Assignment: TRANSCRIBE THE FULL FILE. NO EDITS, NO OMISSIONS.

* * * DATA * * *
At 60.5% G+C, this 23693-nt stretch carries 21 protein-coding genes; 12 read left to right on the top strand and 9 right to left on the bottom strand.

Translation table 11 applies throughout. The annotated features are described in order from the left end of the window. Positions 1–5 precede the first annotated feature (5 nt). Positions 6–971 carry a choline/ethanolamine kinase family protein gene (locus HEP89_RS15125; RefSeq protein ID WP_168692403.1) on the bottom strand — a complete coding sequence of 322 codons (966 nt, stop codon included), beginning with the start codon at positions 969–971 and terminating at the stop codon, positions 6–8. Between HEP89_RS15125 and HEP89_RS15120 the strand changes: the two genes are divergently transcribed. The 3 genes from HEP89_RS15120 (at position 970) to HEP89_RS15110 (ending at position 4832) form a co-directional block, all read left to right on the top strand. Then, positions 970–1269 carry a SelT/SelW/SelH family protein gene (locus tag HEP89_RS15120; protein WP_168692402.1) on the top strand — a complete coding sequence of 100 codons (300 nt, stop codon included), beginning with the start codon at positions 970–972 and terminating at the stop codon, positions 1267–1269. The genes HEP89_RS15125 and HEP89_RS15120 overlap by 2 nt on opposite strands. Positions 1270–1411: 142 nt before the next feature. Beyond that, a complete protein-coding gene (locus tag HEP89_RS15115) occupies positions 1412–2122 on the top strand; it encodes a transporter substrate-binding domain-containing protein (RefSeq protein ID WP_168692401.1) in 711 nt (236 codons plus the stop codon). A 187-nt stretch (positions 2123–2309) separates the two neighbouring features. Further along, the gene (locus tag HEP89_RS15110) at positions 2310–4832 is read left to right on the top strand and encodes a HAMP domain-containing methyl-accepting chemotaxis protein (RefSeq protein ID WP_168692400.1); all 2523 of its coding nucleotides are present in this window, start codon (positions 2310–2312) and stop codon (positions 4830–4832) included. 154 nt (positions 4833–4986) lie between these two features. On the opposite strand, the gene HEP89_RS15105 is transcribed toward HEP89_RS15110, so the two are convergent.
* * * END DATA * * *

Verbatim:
At 60.5% G+C, this 23693-nt stretch carries 21 protein-coding genes; 12 read left to right on the top strand and 9 right to left on the bottom strand.

Translation table 11 applies throughout. The annotated features are described in order from the left end of the window. Positions 1–5 precede the first annotated feature (5 nt). Positions 6–971 carry a choline/ethanolamine kinase family protein gene (locus HEP89_RS15125; RefSeq protein ID WP_168692403.1) on the bottom strand — a complete coding sequence of 322 codons (966 nt, stop codon included), beginning with the start codon at positions 969–971 and terminating at the stop codon, positions 6–8. Between HEP89_RS15125 and HEP89_RS15120 the strand changes: the two genes are divergently transcribed. The 3 genes from HEP89_RS15120 (at position 970) to HEP89_RS15110 (ending at position 4832) form a co-directional block, all read left to right on the top strand. Then, positions 970–1269 carry a SelT/SelW/SelH family protein gene (locus tag HEP89_RS15120; protein WP_168692402.1) on the top strand — a complete coding sequence of 100 codons (300 nt, stop codon included), beginning with the start codon at positions 970–972 and terminating at the stop codon, positions 1267–1269. The genes HEP89_RS15125 and HEP89_RS15120 overlap by 2 nt on opposite strands. Positions 1270–1411: 142 nt before the next feature. Beyond that, a complete protein-coding gene (locus tag HEP89_RS15115) occupies positions 1412–2122 on the top strand; it encodes a transporter substrate-binding domain-containing protein (RefSeq protein ID WP_168692401.1) in 711 nt (236 codons plus the stop codon). A 187-nt stretch (positions 2123–2309) separates the two neighbouring features. Further along, the gene (locus tag HEP89_RS15110) at positions 2310–4832 is read left to right on the top strand and encodes a HAMP domain-containing methyl-accepting chemotaxis protein (RefSeq protein ID WP_168692400.1); all 2523 of its coding nucleotides are present in this window, start codon (positions 2310–2312) and stop codon (positions 4830–4832) included. 154 nt (positions 4833–4986) lie between these two features. On the opposite strand, the gene HEP89_RS15105 is transcribed toward HEP89_RS15110, so the two are convergent.